Sustainable Development Goals (SDGs)

The Sustainable Development Goals (SGDs)  are a group of 17 targets, or ‘Global Goals‘, set by the UN in 2015 designed to improve the health, livelihoods, and environment of all nations across the world.
Sustainable Development Goal Number 6 is to ‘ensure availability & sustainable management of water & sanitation for all‘. Yet, those two words ‘sustainable management‘ often get forgotten.
It’s imperative that locally appropriate management practices are in place to ensure that any infrastructure that’s implemented actually stays operational.

Management practices for sustainability

Dead water pump, Malawi

These might take a variety of different forms: it might mean working hand-in-hand with local authorities so that they know what’s going on & where, training up people so they know how the stuff works and what to do when something goes wrong, and maybe even developing business models that mean there is a pot of money to help cover costs of maintenance and keeping infrastructure running.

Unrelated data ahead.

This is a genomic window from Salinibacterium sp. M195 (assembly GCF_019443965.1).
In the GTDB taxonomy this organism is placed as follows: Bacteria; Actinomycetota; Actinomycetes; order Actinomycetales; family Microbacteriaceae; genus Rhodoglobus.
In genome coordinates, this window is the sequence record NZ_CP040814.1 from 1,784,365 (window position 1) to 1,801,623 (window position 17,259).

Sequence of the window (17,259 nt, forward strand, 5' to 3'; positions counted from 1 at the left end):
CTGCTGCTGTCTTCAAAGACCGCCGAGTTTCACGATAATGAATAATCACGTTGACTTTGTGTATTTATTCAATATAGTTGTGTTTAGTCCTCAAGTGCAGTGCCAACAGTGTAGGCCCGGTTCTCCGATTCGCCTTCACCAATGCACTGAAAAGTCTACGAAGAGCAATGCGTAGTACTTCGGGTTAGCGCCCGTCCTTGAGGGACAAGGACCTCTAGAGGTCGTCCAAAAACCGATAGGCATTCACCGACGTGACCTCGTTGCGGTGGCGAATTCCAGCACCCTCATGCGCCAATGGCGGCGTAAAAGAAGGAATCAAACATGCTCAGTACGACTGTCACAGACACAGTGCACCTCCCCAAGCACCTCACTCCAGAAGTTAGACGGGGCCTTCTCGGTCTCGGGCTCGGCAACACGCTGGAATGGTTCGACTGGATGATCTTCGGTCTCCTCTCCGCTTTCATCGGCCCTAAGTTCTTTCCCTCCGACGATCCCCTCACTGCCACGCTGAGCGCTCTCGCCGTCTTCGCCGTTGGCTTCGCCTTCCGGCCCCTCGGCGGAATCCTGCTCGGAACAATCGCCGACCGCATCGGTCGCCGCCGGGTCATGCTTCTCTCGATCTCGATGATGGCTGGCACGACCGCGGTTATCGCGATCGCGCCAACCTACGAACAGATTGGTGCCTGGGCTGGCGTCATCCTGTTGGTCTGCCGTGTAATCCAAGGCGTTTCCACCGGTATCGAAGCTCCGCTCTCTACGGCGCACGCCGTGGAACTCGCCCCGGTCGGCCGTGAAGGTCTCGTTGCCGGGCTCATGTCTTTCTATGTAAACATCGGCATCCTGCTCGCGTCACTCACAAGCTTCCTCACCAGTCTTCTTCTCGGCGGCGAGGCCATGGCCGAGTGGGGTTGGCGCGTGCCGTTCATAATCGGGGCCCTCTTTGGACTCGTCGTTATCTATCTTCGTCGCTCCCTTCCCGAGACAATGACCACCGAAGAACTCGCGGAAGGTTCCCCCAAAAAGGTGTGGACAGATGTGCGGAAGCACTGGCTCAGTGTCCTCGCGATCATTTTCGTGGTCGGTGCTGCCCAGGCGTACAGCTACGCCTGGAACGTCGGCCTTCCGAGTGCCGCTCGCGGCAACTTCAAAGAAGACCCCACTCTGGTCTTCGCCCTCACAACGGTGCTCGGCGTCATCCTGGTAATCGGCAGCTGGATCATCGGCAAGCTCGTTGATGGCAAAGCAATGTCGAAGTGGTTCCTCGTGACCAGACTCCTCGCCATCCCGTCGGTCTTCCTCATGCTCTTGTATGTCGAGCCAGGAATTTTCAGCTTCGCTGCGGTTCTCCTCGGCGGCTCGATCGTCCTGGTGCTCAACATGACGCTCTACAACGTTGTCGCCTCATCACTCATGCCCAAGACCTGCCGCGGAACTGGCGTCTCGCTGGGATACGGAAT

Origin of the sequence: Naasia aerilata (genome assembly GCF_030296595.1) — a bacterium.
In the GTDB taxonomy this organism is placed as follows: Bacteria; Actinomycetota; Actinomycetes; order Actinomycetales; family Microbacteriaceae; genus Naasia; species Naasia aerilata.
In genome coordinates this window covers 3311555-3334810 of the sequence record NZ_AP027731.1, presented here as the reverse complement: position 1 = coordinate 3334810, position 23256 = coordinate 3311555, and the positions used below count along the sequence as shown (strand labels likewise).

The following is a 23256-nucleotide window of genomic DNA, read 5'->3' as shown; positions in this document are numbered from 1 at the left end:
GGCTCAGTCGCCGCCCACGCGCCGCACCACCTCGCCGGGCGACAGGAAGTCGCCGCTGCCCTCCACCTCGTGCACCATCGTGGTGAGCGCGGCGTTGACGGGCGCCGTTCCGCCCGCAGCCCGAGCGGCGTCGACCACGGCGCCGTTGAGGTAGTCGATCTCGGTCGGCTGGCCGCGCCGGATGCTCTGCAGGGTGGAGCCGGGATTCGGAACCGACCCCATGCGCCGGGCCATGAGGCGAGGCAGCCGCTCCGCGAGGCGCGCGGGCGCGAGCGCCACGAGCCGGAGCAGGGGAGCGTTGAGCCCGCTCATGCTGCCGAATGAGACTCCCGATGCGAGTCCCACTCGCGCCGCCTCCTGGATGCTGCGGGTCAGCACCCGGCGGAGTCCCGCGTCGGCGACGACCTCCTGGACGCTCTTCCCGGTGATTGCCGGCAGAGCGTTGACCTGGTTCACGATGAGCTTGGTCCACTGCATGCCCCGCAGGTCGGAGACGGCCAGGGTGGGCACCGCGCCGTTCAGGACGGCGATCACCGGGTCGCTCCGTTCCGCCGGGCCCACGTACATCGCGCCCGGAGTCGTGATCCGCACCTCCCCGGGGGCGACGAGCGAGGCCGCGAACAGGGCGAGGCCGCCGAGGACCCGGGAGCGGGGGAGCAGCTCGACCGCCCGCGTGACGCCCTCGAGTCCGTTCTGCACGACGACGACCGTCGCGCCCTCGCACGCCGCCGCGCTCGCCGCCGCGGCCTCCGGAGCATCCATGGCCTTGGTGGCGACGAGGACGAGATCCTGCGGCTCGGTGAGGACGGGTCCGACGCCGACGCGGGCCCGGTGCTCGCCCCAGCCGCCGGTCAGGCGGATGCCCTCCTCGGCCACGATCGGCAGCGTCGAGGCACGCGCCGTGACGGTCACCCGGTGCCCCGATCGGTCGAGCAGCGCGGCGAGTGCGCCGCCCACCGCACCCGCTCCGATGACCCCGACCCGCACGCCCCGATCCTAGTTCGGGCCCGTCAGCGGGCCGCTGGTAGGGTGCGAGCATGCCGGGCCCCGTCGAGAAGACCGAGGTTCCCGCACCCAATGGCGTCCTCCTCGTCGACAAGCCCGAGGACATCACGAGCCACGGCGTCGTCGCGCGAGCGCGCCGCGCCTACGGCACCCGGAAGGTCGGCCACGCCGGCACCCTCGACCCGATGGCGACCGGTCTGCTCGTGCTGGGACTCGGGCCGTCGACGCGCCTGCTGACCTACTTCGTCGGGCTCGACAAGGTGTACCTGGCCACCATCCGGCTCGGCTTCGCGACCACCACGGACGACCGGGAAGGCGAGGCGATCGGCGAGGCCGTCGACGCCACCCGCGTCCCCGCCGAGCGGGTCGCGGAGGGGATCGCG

There is huge frustration in seeing well intentioned projects install water/sanitation infrastructure but not also ensuring and enabling the long-term viability of it.
Such practices may mean that, a few months down the line, that nice new water pump is broken and no one locally can afford to fix it.

Sustainable working practices – in action

One organisation that we’ve met with and really admire their work is Fisherman’s Rest in Malawi. They generate funds from a variety of sources (including grants and operating a guest house) that they use for installing water points in rural areas. They are meticulate in monitoring where they work, what they implement, and who they’re working with; they even note information about their supply chains so they can monitor the efficacy of component parts.

Village committee members trained up to identify and fix problems

For example, if ball bearings from a particular supplier keep wearing out quickly, they will know – and will know not to use that supplier in the future. They’re also establishing a small call centre so they can call up the local communities that they work in and get updates on whether things are working OK. They collate all of this data on their mobile app, Madzi Alipo, and it’s open source too!

Best practice

We put sustainability at the heart of our business, and we’re always keen to learn from those that have experiences with what works and what doesn’t.
Get in touch if you want to share your WASH stories 🙂
2018-07-24T08:43:58+00:00